Wendy Jennings (Clapham Sustainability Group)
Clapham (pictured) is a happening place. Driving in on Saturday, I was politely brought to a halt by lime-jacketed marshals clearing the road for flash-past competitors crouched over their handlebars in a high-speed cycle race. But I hadn’t come for the cycle race; I was heading for the Village Hall and the Sustainability Group’s event to share information about greener ways of heating your home, of cherishing your garden, and of taking to the road.
When I joined the little crowd round the door into the hall, Julian Smith, the local MP, was being questioned about what his Government hadn’t done. It was hard not to feel that little of the practically positive could be done until the politician left the room. But once he had, it was.
The room itself had been carefully laid out. Round the central spreading of chairs, (several with a friendly underlay of discarded coffee mugs and cake plates from the early-arrivals’ elevenses), display tables against the walls invited us to go deeper into ways of drawing wildlife into our gardens, of re-thinking our transport options, of trying different techniques of composting, of discovering valuable uses for local sheep fleece. All of it was carefully designed to draw in the eye and the mind, with little ‘how to’ drawings, and ‘would you’ questions, and bright, fact-packed leaflets.
Tucked into its own corner was a rather different local resource: the community apple press, waiting, in the care of George Greenbank, to be borrowed by those with a taste for DIY cider. And on the end wall, facing the chairs, was a projection screen and a little arena for the designated speakers.
All but two of these were neighbours and villagers who’d offered to come and share their experience of living with a particular greener solution to household energy provision, and even one of the professionals, it turned out, lived nearby.
I think it was this, more than anything else, which gave the event its telling strength. There was anything but a lack of meticulously-researched factual detail given by each speaker, but talking to people who knew them well, they could be as open about the drawbacks as they were about the benefits of their chosen system, could share the unexpected that you only discover when you live with something, (like an Air Source Heat Pump’s inevitable raising of bedroom temperature), and with their known and trusted friendliness, they made utterly comfortable a non-stop flow of down-to-earth questions and answers. When David Todd, a professional installer of heat pumps and PV solar panels, in the course of a hugely informative (and at moments enjoyably humorous) account of his work, chose to dismiss photovoltaic roof tiles as ‘rubbish’, I was suddenly aware of how much we missed by not hearing from a villager who lived under them; such tiles being one of the greener technologies not represented in the room.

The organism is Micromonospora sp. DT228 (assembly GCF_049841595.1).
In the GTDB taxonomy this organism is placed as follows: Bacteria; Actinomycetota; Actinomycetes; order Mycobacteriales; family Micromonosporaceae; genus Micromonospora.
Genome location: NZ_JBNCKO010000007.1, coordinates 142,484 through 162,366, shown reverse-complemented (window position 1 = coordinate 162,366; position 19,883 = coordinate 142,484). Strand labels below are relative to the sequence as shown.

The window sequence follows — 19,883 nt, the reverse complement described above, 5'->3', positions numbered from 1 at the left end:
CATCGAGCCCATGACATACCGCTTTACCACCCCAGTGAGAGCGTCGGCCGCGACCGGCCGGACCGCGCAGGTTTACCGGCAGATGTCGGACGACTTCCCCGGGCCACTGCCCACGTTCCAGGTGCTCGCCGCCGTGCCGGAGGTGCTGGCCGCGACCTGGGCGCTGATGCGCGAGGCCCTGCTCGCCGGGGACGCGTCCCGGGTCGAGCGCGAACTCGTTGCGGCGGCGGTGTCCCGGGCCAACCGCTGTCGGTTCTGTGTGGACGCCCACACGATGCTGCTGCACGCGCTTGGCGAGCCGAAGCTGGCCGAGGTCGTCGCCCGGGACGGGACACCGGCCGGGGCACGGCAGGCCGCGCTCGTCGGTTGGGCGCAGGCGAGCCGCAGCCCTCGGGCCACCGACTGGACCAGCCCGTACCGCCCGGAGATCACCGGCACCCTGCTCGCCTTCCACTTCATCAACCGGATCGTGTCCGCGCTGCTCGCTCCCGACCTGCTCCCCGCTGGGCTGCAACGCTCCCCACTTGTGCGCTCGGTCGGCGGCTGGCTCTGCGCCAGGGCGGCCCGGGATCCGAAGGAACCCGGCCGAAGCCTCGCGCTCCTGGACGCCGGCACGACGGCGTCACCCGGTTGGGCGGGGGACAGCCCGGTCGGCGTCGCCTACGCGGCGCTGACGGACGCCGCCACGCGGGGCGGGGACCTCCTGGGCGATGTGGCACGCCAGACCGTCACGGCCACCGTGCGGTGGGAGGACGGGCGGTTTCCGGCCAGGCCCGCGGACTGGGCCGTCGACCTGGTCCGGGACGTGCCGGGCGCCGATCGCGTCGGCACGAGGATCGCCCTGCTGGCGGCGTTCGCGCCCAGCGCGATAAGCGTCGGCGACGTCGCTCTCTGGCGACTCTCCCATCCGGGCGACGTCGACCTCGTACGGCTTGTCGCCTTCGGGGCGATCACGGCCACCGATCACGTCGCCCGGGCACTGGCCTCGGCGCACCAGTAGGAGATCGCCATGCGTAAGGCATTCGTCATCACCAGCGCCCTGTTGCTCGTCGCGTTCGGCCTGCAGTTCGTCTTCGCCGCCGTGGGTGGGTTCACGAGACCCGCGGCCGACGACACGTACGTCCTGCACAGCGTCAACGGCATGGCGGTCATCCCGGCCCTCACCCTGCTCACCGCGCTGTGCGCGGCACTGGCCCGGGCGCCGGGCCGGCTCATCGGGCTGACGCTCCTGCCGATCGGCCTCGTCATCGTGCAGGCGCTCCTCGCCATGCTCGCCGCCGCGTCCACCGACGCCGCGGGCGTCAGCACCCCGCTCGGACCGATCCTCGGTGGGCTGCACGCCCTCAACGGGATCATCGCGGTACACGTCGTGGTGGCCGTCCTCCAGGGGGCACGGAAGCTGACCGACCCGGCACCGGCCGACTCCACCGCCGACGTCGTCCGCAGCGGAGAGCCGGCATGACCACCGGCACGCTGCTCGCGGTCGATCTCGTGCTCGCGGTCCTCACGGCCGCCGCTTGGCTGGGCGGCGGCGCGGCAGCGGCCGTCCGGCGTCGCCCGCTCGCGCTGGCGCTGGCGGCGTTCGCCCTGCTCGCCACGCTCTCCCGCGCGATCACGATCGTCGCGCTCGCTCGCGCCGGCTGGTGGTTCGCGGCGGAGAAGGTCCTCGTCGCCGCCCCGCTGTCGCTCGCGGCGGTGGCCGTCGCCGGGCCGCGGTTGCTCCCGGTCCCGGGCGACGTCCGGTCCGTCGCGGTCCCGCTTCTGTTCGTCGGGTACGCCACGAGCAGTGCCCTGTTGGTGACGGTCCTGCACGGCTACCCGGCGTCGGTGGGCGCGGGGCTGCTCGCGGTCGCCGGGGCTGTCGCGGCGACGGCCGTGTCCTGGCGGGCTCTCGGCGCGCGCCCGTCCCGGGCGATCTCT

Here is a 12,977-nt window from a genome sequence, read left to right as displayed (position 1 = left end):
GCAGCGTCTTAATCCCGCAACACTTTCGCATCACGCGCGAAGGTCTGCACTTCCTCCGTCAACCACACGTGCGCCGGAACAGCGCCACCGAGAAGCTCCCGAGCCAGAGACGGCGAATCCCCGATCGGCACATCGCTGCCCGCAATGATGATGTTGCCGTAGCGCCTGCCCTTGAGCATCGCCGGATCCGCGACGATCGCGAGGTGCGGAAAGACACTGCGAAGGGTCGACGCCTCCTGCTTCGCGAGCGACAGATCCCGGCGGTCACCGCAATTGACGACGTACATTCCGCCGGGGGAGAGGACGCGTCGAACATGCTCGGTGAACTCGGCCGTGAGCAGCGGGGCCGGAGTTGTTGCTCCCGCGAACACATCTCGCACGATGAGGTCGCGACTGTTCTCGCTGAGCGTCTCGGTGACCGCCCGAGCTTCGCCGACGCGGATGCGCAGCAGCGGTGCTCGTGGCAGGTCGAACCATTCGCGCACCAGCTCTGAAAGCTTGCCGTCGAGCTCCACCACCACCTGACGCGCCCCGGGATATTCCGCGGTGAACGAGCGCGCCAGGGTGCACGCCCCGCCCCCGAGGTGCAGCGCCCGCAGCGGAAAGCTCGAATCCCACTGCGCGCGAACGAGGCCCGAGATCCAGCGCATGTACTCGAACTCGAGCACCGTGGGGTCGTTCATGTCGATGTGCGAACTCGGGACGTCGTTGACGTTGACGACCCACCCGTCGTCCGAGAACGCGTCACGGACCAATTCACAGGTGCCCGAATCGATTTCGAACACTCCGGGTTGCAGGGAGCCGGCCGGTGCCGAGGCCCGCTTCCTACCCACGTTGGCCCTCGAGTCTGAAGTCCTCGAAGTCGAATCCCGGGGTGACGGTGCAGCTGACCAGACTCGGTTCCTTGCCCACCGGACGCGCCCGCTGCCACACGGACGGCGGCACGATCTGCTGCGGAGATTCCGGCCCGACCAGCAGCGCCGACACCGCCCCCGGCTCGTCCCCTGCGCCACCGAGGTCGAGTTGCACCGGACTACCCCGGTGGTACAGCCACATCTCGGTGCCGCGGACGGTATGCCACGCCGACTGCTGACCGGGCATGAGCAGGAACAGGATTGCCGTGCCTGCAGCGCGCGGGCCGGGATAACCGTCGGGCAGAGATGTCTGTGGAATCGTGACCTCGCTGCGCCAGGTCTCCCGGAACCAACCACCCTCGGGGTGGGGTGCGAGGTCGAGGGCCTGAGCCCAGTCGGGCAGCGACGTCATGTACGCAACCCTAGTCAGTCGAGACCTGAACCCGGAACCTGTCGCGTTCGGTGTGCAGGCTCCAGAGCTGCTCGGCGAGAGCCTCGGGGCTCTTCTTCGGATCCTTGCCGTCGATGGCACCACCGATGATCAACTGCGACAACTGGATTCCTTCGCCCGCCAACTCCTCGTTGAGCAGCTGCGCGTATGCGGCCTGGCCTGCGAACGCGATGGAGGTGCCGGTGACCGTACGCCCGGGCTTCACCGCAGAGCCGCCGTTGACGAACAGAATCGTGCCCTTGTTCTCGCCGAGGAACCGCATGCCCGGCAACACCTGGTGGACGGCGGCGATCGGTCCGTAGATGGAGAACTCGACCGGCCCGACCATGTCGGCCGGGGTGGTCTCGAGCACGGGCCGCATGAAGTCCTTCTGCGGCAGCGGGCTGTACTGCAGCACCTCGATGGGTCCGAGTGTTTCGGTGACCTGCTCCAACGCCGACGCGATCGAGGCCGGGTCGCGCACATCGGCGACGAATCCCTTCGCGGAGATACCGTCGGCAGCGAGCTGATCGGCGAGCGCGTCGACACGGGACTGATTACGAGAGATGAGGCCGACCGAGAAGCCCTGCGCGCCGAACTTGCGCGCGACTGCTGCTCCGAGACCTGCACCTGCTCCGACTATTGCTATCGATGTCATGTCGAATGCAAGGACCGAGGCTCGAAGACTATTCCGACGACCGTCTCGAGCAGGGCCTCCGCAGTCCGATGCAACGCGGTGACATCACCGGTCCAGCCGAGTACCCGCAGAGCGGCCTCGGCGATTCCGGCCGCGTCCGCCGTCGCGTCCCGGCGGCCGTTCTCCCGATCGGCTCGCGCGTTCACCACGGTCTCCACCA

I’m sure each speaker could provide a close-up of detail for anyone wanting to follow up a particular energy system; any choice, it became clear, needed to take into account the carbon involved in the technology’s production and delivery. Ken Pearce, talking about his family’s experience of ten years of solar panels, had summarised the relevant facts into an immaculate one-sheet hand-out. Tony Horsewill, who followed him to describe life with a retro-fitted Air
Source Heat Pump, was in no doubt that its low-energy performance benefitted the planet, but made no secret of its reliance on increasingly high-cost electricity and the difficulty of finding people who could service it. A member of the splendidly-titled Rotters’ Group came next, to both depress us with the appalling statistics of food waste, and cheer us with news of a new Waste Recovery Park which sorts mass rubbish into re-usable metal, food to go to an anaerobic digester, and plenty else for incineration into steam that can be turned into electricity.
It was Edward Sexton’s turn next, to tell us about the wood pellet boiler installed several years ago by his father. His account was supported by Ellen Bargh who works for a wood pellet company, and who revealed yet another snare for the unwary who might source cheaper wood pellets from Russia or China, only to find they had crumbled by the time they reached British hoppers.
Slick this event was not: a recalcitrant microphone saw to that, but directed by Brian Christian’s warm and unobtrusively efficient handling, amply fuelled by the delicious coffee and cake of St James’ Church people, and put together with such care and thoughtfulness by Jill Buckler, Maggie McSherry and their team, it became an event that went far wider and deeper than the sum of its parts. If Julian Smith had been able to stay, and able to listen, I think he would have heard a small, rural community, energised more by caring than by cost, doing its level best to contribute to a future we could all be glad about.
Yes: Clapham is a happening place.
This article first appeared in the October edition of the Clapham & District Newsletter (and in the October ACE Newsletter)